Want to watch Star Trek: Picard without CBS All Access? YouTube said, “Make it so!” The pilot for Patrick Stewart’s return as Captain Jean-Luc Picard (of the USS Enterprise) is now available for free on the video website, allowing Trekkies new and old to experience the comeback of one of the most beloved characters in the franchise. Fourteen years after his retirement from Starfleet, Picard is back facing the demons of his past — and now the price of entry is nil.
While the second episode of the series recently debuted, the first episode will help fans decide if the nostalgic star turn is worth their subscription dollars, since critical reactions were solidly mixed on the early episodes of the series. Now fans can form their own opinions first-hand before deciding whether to splurge for the streaming service: watch the first episode here.
Star Trek: Discovery, the other current CBS All Access Star Trek show, was already the major draw of the streaming service, so those that may not be diehards will now have a decidedly different take on the sci-fi classic wooing their six or ten dollars a month (depending on whether or not fans want to deal with commercials).
Star Trek: Picard drops new episodes on Thursdays on CBS All Access.
Next, Sabrina won’t be the only witch on Netflix for long (and no, that's not what The Witcher is). Her Italian ancestors will be moving in alongside the teenage spellweaver, bringing their dark magicks to the streaming service with a tone that seems more The Witch than The Witches.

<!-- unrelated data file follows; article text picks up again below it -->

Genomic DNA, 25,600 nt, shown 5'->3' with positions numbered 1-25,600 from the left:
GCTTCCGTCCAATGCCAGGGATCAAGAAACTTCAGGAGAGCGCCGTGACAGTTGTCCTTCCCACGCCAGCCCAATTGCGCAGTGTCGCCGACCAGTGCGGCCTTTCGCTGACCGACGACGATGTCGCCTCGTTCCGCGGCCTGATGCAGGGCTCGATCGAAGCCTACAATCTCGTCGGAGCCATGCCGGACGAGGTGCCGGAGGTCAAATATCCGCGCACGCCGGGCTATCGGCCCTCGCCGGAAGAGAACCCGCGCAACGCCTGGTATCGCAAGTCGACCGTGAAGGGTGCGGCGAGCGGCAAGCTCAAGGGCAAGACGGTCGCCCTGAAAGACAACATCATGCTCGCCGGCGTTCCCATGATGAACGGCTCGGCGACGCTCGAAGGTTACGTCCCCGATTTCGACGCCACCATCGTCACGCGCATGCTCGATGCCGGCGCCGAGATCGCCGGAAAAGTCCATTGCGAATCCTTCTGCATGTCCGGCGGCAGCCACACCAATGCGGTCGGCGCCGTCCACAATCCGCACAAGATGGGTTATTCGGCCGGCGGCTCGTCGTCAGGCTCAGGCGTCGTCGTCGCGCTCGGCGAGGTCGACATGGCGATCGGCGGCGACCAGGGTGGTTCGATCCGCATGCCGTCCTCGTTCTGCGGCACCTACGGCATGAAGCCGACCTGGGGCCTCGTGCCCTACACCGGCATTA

Variety reports that Luna Nera, a historical fantasy show about accused witches in 17th century Italy, will be heading to Netflix later this month. The six-episode series comes helmed by three women (Francesca Comencini, Susanna Nicchiarelli, and Paola Randi) with writing and research from Tiziana Triana. Based around an accused 16-year-old midwife who flees to the safety of a forest conclave of similarly-accused women, Luna Nera is part supernatural love story (she’s got a crush on the witch-hunter clan leader’s son) and part inquisition drama.
“The witches are back!,” Comencini said, explaining that the magic-users are “an image that feminism picked up on during the 70s.” And don’t worry, it’s not genre bait. There’s really something going on here, as Nicchiarelli makes clear: “We had fun with the magic.”
Luna Nera hits Netflix on Jan. 31.
Finally, one of the most acclaimed video games of 2019 is coming to the Nintendo Switch. The Outer Worlds, from Star Wars Knights of the Old Republic II: The Sith Lords and Fallout: New Vegas developer Obsidian Entertainment, is an alt-future tale of megacorporations and space travel.
The cryogenically frozen protagonist must choose their own path in this strange, hyper-capitalist world — a premise executed so well that the sci-fi game earned Best Original Game at the Game Critics Awards, Game of the Year from the New York Game Awards, and four nominations at The Game Awards. Now the tale is coming to even more players, as publisher Private Division announced that it will head to the Nintendo Switch:
The Outer Worlds’ release will include a download code for the game, rather than a physical copy, and hit stores on March 6.